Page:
What's At Stake In The Iraqi Battle For Tikrit? The battle to retake Tikrit could say a lot about what happens next in the region. Renee Montagne talks to Vali Nasr, dean of the School for Advanced International Studies at Johns Hopkins University.
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What's At Stake In The Iraqi Battle For Tikrit?

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What's At Stake In The Iraqi Battle For Tikrit?

What's At Stake In The Iraqi Battle For Tikrit?

What's At Stake In The Iraqi Battle For Tikrit?

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The battle to retake Tikrit could say a lot about what happens next in the region. Renee Montagne talks to Vali Nasr, dean of the School for Advanced International Studies at Johns Hopkins University.

RENEE MONTAGNE, HOST:

And what happens next in the battle for Tikrit could say a lot about what happens to Iraq when the fighting is done. Again, Tikrit is Saddam Hussein's hometown - only about a two-hour drive from Baghdad and now held by ISIS. As we just heard from Tom Bowman, the Iraqi army is receiving assistance from Iran. Kurdish forces and local Shiite militias are also expected to play a part. The battle could give us some clues about how those groups will work together and whether they can defeat ISIS. Let's hear now from a prominent scholar of the region. Vali Nasr is dean of the School for Advanced International Studies at Johns Hopkins University. Good morning.

VALI NASR: Good morning.

MONTAGNE: Now, the Iraqi government says it intends to retake Mosul in the spring - the second-largest city in that country - but it first launched this assault on Tikrit. How important is this offensive for the Iraqis?

NASR: It's very important for Prime Minister Abadi because he's trying to show his capability to govern Iraq, to bring Sunnis and Shiites together and also to be able to project power, provide security. And it's an operation that would give him a great deal of legitimacy if it succeeds.

MONTAGNE: And as we just heard from Tom, after ISIS took control of Tikrit, there were reports of mass executions of Shiite fighters there. Tell us what role the Shiite and Sunni rivalry plays - that we've heard so much about - in this battle for Tikrit.

NASR: Well, there are Shiites in Tikrit, but this is a largely Sunni city. And it's a very symbolic city because it's Saddam Hussein's city. And, therefore, capturing it back from ISIS matters a great deal to the local Sunni population, as well as Sunnis in the rest of Iraq. This will be seen as a Shiite victory, not necessarily a government of Iraq victory. And how the Iraqi soldiers handle retribution, how they handle the local population could be very significant in terms of whether they will get support as they go after ISIS in other places.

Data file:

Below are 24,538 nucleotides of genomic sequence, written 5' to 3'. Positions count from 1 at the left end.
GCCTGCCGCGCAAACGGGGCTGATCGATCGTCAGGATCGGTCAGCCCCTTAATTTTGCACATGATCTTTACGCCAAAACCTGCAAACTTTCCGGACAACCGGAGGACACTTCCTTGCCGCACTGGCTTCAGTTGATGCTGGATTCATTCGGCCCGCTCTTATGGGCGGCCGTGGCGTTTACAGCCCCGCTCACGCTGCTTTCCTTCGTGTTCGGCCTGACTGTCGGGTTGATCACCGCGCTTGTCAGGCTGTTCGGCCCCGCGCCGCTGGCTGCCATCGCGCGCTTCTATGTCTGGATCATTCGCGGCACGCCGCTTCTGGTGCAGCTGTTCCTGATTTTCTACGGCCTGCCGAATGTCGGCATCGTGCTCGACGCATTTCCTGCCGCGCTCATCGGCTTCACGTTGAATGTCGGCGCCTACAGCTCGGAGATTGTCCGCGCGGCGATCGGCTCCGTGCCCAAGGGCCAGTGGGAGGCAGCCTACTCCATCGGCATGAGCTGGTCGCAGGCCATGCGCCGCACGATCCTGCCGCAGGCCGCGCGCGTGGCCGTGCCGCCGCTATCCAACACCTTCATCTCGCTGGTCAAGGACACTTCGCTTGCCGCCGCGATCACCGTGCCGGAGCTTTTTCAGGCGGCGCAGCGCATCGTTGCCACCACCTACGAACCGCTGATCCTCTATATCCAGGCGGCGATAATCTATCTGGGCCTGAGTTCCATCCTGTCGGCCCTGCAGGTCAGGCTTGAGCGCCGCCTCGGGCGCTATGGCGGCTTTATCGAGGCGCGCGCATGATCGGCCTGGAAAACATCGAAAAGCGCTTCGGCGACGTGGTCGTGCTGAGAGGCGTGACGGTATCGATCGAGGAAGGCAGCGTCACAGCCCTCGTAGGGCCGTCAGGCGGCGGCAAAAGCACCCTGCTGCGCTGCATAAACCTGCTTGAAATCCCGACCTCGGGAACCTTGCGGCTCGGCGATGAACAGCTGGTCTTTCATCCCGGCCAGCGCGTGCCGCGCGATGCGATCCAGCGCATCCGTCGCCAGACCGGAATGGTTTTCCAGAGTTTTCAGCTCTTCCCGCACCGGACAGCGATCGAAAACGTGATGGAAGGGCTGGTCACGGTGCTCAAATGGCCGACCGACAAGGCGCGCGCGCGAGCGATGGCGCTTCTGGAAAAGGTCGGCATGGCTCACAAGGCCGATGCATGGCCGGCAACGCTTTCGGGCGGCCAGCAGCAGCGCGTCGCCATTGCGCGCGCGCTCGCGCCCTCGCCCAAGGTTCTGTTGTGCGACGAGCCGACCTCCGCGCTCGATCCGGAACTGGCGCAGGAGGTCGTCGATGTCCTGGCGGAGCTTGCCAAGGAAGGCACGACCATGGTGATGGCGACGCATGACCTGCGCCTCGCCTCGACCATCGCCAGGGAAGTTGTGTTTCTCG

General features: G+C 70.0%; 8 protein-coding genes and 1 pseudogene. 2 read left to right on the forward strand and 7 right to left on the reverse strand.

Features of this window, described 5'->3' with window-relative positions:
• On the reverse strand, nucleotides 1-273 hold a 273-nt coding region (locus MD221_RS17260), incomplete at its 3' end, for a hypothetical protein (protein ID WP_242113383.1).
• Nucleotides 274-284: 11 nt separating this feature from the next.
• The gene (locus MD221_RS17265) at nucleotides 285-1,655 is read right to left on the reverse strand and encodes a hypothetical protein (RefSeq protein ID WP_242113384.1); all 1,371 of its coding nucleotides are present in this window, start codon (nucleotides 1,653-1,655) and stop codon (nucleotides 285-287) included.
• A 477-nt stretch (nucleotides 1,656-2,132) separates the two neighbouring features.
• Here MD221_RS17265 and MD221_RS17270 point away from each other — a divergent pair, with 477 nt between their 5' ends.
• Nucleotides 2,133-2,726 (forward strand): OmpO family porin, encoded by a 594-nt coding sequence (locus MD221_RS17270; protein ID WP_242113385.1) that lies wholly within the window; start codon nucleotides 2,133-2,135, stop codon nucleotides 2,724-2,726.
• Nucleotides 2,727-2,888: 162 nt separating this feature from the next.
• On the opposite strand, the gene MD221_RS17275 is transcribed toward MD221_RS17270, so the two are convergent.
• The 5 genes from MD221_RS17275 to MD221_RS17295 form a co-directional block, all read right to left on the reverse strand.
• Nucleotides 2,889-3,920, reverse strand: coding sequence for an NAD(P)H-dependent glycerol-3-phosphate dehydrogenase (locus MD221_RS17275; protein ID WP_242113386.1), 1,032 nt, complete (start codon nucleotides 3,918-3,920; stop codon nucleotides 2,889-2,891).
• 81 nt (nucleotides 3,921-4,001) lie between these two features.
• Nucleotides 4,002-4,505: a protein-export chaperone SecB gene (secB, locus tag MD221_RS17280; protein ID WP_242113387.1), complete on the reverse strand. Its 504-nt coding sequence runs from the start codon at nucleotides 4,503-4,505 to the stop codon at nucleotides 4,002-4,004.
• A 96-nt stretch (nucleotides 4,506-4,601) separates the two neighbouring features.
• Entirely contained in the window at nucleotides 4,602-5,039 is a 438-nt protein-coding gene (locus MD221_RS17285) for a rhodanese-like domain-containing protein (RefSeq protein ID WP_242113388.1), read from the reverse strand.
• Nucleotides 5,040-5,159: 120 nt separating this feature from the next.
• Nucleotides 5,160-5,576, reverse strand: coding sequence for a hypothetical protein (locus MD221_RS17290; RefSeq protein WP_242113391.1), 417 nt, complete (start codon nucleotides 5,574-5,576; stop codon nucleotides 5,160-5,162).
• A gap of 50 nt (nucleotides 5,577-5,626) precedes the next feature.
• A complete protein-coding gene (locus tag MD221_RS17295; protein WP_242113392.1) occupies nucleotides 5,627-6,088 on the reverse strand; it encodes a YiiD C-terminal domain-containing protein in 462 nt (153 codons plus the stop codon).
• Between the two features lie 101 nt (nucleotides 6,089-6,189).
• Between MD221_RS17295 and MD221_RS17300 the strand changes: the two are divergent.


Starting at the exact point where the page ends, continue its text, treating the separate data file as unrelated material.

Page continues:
MONTAGNE: As in the local Sunni population...

NASR: Right. The local Sunni population was not responsible for the massacres. But in the eyes of the Shiites, it was seen as collaborating with ISIS at the beginning, allowing ISIS to take the city. So how the Shiites handle victory is very important, if they actually are victorious.

MONTAGNE: And you say if, as in it really is a big question still.

NASR: It's a very big question. If the Iraqi government fails here, it emboldens ISIS. It improves ISIS' image. And it makes it much more difficult for the government that's been beaten by ISIS in the battlefield to persuade Sunnis elsewhere in Iraq to rise up against a brutal force like ISIS.

MONTAGNE: Yeah, as we've been saying, Iran is playing a part in this battle for Tikrit, just not so far out of Baghdad. U.S. advisers are working with Iraqi forces in the north and also Kurdish forces. Can Iran and the U.S. fight this common enemy without actually crossing paths?

NASR: Well, they have done it in smaller battles, like the capture of the town of Amreli before. They loosely coordinated through Iraqi forces, so each of them spoke to Iraqi forces. There was American air cover. There was Iranian support on the ground. And this may happen again in Tikrit, as well. If the Iraqi forces are very successful in Tikrit, it will - it will essentially showcase this kind of a ad hoc, tacit Iranian-American cooperation because without it, they're not going to succeed in Tikrit.

MONTAGNE: But the cooperation - never direct...

NASR: It's never been direct. So far, it has worked indirect. Tikrit is a test whether this kind of indirect cooperation can continue to work. But in reality, without American support and without Iranian support at the same time, Iraqi forces won't succeed.

MONTAGNE: And just - finally, what are the biggest risks for the U.S. in all of this - the very key risks?

NASR: The most important risk is that the United States strategy is that the Iraqis can do the fighting on the ground, provided that they're trained and advised by American personnel. If they cannot win in Tikrit, then it's difficult to argue that the American strategy's credible and that you actually can defeat and destroy ISIS through this current strategy. It may force the hand of the United States to become much more directly involved in the fighting.

MONTAGNE: Well, thank you very much for joining us.

NASR: Thank you.

MONTAGNE: Vali Nasr is a former State Department official now at Johns Hopkins University. He is dean of the School for Advanced International Studies. This is NPR News.

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